• MorganLvr

      The West is NOT overrun with wild horses. In fact, the BLM has illegally removed so many that most of the herds are on the verge of being too small to maintain genetic viability. The horses are all but non-existent on our Public Lands anymore. You’re even wrong about those horses seeing veterinarians. The BLM checks and worms the horses they plan to return to their ranges. They also give them bute if necessary for injuries etc. before they turn them loose. Ask them. They have stated categorically that many of the wild horses HAVE been given banned veterinary medications.

      It is the owner’s responsibility to care for their horses and that does include a decent end to their lives. If a horse is sound and healthy, there are legitimate rescues that will take them. There are more alternatives to slaughter than there has ever been before. CHECK IT OUT.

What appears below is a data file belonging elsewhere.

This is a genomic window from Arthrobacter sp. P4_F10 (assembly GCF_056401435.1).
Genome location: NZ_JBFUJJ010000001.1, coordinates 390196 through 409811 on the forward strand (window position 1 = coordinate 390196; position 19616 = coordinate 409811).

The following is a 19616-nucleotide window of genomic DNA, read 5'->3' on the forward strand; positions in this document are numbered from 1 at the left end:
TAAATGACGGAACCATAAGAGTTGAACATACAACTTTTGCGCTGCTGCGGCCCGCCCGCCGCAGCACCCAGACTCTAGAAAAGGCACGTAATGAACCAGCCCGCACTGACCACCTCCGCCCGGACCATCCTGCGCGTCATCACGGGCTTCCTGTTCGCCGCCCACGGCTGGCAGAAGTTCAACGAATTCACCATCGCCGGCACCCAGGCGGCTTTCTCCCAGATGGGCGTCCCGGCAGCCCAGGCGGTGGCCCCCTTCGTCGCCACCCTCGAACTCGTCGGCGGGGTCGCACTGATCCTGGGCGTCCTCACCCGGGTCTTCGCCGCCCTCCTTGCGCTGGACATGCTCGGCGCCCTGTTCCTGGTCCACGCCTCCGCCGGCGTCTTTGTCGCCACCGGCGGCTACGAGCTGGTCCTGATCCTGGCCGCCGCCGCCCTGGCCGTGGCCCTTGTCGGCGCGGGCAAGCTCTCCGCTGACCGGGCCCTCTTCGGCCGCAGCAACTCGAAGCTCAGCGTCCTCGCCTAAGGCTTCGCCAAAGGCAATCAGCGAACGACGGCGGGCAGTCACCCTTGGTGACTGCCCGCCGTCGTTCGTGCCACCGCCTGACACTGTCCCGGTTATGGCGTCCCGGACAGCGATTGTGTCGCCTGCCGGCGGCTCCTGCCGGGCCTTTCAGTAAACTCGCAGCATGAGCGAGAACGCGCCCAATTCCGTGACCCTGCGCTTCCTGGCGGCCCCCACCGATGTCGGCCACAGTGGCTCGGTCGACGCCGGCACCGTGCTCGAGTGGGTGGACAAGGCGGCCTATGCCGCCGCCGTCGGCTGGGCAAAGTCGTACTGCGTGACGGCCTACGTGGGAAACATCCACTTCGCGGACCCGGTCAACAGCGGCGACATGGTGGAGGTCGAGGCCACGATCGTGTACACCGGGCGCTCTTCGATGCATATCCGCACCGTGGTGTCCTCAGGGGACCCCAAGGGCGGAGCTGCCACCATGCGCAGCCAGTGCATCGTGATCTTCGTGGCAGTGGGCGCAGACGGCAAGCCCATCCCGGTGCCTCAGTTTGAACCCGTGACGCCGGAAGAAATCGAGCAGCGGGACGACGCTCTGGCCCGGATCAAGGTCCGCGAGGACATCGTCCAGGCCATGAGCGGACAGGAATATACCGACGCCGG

And just where ARE all these people who can’t afford to keep horses but are doing so anyway? If you can keep horses at all you can afford to fulfill your responsibility to the horses you CHOSE to own. What a bunch of whiners!

  • Horse Trainer

    Actually the GAO Report did not ‘find that horse abandonment and disposal problems have worsened under the original ban.’
    To start, using the word ‘ban’ is misleading. You can still sell a horse to slaughter in the US today like you’ve alwys been able to, at the same auctions and to the same buyers (who also advertise in papers and on the radio right here in this country). It’s not a ‘ban,’ the processing facilities in the US have been closed, and horses are now only processed in Canada and Mexico, where horses have always gone, in the tens of thousands per year, to be butchered.
    There is no data – including that in the GAO Report – that ties moving processing facilities to increasing equine neglect – NONE. As was cited, ‘the number of horses sent to slaughter has not really changed much since the original 2006 ban.’ So if the same number of horses are being slaughtered (which is determined by quotas for US horse meat) and neglect is rising, ipso facto, as the constant, horse slaughter is eliminated as a cause of increasing neglect.